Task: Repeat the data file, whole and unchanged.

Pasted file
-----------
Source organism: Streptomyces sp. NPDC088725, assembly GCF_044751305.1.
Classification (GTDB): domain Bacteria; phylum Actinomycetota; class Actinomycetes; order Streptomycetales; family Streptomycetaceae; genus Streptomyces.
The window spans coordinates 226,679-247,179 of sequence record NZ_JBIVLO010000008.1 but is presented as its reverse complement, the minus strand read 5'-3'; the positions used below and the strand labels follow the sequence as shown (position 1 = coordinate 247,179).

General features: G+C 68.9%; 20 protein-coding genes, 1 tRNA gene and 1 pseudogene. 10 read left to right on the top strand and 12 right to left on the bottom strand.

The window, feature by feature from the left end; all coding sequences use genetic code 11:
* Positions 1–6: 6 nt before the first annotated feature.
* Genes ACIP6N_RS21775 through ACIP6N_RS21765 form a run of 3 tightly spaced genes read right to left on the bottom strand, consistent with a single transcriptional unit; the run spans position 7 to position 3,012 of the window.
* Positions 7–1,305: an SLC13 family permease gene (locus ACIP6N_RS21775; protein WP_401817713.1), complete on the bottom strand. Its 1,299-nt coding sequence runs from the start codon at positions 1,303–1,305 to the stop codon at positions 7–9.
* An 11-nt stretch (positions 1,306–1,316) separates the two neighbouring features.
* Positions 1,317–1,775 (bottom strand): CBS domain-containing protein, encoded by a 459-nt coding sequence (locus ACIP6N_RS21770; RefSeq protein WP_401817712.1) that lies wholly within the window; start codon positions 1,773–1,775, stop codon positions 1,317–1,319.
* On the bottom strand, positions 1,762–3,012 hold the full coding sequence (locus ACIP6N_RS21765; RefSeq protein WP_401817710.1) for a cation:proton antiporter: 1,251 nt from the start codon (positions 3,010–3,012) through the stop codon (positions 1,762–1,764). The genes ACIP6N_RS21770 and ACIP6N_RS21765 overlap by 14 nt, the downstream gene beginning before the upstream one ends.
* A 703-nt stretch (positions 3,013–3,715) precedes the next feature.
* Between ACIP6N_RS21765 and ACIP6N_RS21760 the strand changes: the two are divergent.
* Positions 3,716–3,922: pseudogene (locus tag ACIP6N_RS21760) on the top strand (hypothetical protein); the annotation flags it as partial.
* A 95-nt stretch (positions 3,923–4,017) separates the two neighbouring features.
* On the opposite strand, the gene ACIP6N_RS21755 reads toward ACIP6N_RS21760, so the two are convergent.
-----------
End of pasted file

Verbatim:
Source organism: Streptomyces sp. NPDC088725, assembly GCF_044751305.1.
Classification (GTDB): domain Bacteria; phylum Actinomycetota; class Actinomycetes; order Streptomycetales; family Streptomycetaceae; genus Streptomyces.
The window spans coordinates 226,679-247,179 of sequence record NZ_JBIVLO010000008.1 but is presented as its reverse complement, the minus strand read 5'-3'; the positions used below and the strand labels follow the sequence as shown (position 1 = coordinate 247,179).

General features: G+C 68.9%; 20 protein-coding genes, 1 tRNA gene and 1 pseudogene. 10 read left to right on the top strand and 12 right to left on the bottom strand.

The window, feature by feature from the left end; all coding sequences use genetic code 11:
* Positions 1–6: 6 nt before the first annotated feature.
* Genes ACIP6N_RS21775 through ACIP6N_RS21765 form a run of 3 tightly spaced genes read right to left on the bottom strand, consistent with a single transcriptional unit; the run spans position 7 to position 3,012 of the window.
* Positions 7–1,305: an SLC13 family permease gene (locus ACIP6N_RS21775; protein WP_401817713.1), complete on the bottom strand. Its 1,299-nt coding sequence runs from the start codon at positions 1,303–1,305 to the stop codon at positions 7–9.
* An 11-nt stretch (positions 1,306–1,316) separates the two neighbouring features.
* Positions 1,317–1,775 (bottom strand): CBS domain-containing protein, encoded by a 459-nt coding sequence (locus ACIP6N_RS21770; RefSeq protein WP_401817712.1) that lies wholly within the window; start codon positions 1,773–1,775, stop codon positions 1,317–1,319.
* On the bottom strand, positions 1,762–3,012 hold the full coding sequence (locus ACIP6N_RS21765; RefSeq protein WP_401817710.1) for a cation:proton antiporter: 1,251 nt from the start codon (positions 3,010–3,012) through the stop codon (positions 1,762–1,764). The genes ACIP6N_RS21770 and ACIP6N_RS21765 overlap by 14 nt, the downstream gene beginning before the upstream one ends.
* A 703-nt stretch (positions 3,013–3,715) precedes the next feature.
* Between ACIP6N_RS21765 and ACIP6N_RS21760 the strand changes: the two are divergent.
* Positions 3,716–3,922: pseudogene (locus tag ACIP6N_RS21760) on the top strand (hypothetical protein); the annotation flags it as partial.
* A 95-nt stretch (positions 3,923–4,017) separates the two neighbouring features.
* On the opposite strand, the gene ACIP6N_RS21755 reads toward ACIP6N_RS21760, so the two are convergent.